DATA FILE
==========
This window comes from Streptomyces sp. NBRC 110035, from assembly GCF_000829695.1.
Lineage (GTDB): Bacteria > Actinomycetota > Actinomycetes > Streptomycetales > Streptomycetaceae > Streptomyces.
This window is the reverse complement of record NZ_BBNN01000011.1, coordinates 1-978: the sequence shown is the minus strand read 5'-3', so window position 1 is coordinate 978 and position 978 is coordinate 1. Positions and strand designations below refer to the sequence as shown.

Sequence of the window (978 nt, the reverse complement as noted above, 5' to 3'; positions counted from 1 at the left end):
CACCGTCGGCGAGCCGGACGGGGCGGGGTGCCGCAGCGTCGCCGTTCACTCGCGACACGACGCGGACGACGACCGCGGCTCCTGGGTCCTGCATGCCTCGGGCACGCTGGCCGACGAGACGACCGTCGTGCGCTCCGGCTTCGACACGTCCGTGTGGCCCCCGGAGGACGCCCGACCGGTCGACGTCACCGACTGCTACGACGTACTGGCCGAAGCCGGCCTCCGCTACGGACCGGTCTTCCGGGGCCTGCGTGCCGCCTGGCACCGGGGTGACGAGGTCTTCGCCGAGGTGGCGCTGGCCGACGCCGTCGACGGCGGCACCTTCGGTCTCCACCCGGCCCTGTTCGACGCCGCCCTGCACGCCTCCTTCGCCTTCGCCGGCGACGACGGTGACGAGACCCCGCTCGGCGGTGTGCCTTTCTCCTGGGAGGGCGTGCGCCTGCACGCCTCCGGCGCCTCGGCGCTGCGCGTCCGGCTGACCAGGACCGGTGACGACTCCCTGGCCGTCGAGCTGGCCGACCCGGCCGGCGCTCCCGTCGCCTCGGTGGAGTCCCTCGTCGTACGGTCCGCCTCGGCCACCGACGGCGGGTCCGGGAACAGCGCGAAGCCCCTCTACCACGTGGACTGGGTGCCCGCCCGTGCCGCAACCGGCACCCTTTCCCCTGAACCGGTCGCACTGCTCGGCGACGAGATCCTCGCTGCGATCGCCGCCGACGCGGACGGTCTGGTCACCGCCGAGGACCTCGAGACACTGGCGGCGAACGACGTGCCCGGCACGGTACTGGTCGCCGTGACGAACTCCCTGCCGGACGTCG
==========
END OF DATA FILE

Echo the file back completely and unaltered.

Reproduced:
This window comes from Streptomyces sp. NBRC 110035, from assembly GCF_000829695.1.
Lineage (GTDB): Bacteria > Actinomycetota > Actinomycetes > Streptomycetales > Streptomycetaceae > Streptomyces.
This window is the reverse complement of record NZ_BBNN01000011.1, coordinates 1-978: the sequence shown is the minus strand read 5'-3', so window position 1 is coordinate 978 and position 978 is coordinate 1. Positions and strand designations below refer to the sequence as shown.

Sequence of the window (978 nt, the reverse complement as noted above, 5' to 3'; positions counted from 1 at the left end):
CACCGTCGGCGAGCCGGACGGGGCGGGGTGCCGCAGCGTCGCCGTTCACTCGCGACACGACGCGGACGACGACCGCGGCTCCTGGGTCCTGCATGCCTCGGGCACGCTGGCCGACGAGACGACCGTCGTGCGCTCCGGCTTCGACACGTCCGTGTGGCCCCCGGAGGACGCCCGACCGGTCGACGTCACCGACTGCTACGACGTACTGGCCGAAGCCGGCCTCCGCTACGGACCGGTCTTCCGGGGCCTGCGTGCCGCCTGGCACCGGGGTGACGAGGTCTTCGCCGAGGTGGCGCTGGCCGACGCCGTCGACGGCGGCACCTTCGGTCTCCACCCGGCCCTGTTCGACGCCGCCCTGCACGCCTCCTTCGCCTTCGCCGGCGACGACGGTGACGAGACCCCGCTCGGCGGTGTGCCTTTCTCCTGGGAGGGCGTGCGCCTGCACGCCTCCGGCGCCTCGGCGCTGCGCGTCCGGCTGACCAGGACCGGTGACGACTCCCTGGCCGTCGAGCTGGCCGACCCGGCCGGCGCTCCCGTCGCCTCGGTGGAGTCCCTCGTCGTACGGTCCGCCTCGGCCACCGACGGCGGGTCCGGGAACAGCGCGAAGCCCCTCTACCACGTGGACTGGGTGCCCGCCCGTGCCGCAACCGGCACCCTTTCCCCTGAACCGGTCGCACTGCTCGGCGACGAGATCCTCGCTGCGATCGCCGCCGACGCGGACGGTCTGGTCACCGCCGAGGACCTCGAGACACTGGCGGCGAACGACGTGCCCGGCACGGTACTGGTCGCCGTGACGAACTCCCTGCCGGACGTCG